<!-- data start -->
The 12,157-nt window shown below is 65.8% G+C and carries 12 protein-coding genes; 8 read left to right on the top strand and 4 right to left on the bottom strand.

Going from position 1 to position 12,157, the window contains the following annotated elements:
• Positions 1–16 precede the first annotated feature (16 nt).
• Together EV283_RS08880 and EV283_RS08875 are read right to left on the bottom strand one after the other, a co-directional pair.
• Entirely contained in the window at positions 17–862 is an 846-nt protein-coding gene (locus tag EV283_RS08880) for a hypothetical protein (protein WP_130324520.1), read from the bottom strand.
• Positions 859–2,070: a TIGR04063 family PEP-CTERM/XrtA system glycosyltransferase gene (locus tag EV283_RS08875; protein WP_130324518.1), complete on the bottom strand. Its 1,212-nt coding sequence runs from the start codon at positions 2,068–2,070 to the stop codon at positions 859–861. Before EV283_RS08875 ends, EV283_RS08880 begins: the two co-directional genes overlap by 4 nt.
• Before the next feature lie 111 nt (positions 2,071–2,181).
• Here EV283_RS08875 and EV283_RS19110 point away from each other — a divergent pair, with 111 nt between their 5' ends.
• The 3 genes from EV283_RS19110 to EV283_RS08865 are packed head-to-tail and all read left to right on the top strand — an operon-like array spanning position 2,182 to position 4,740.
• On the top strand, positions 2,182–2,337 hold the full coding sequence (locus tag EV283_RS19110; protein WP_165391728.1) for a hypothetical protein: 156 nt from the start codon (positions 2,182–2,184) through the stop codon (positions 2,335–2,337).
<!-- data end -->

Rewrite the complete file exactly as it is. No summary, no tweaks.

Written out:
The 12,157-nt window shown below is 65.8% G+C and carries 12 protein-coding genes; 8 read left to right on the top strand and 4 right to left on the bottom strand.

Going from position 1 to position 12,157, the window contains the following annotated elements:
• Positions 1–16 precede the first annotated feature (16 nt).
• Together EV283_RS08880 and EV283_RS08875 are read right to left on the bottom strand one after the other, a co-directional pair.
• Entirely contained in the window at positions 17–862 is an 846-nt protein-coding gene (locus tag EV283_RS08880) for a hypothetical protein (protein WP_130324520.1), read from the bottom strand.
• Positions 859–2,070: a TIGR04063 family PEP-CTERM/XrtA system glycosyltransferase gene (locus tag EV283_RS08875; protein WP_130324518.1), complete on the bottom strand. Its 1,212-nt coding sequence runs from the start codon at positions 2,068–2,070 to the stop codon at positions 859–861. Before EV283_RS08875 ends, EV283_RS08880 begins: the two co-directional genes overlap by 4 nt.
• Before the next feature lie 111 nt (positions 2,071–2,181).
• Here EV283_RS08875 and EV283_RS19110 point away from each other — a divergent pair, with 111 nt between their 5' ends.
• The 3 genes from EV283_RS19110 to EV283_RS08865 are packed head-to-tail and all read left to right on the top strand — an operon-like array spanning position 2,182 to position 4,740.
• On the top strand, positions 2,182–2,337 hold the full coding sequence (locus tag EV283_RS19110; protein WP_165391728.1) for a hypothetical protein: 156 nt from the start codon (positions 2,182–2,184) through the stop codon (positions 2,335–2,337).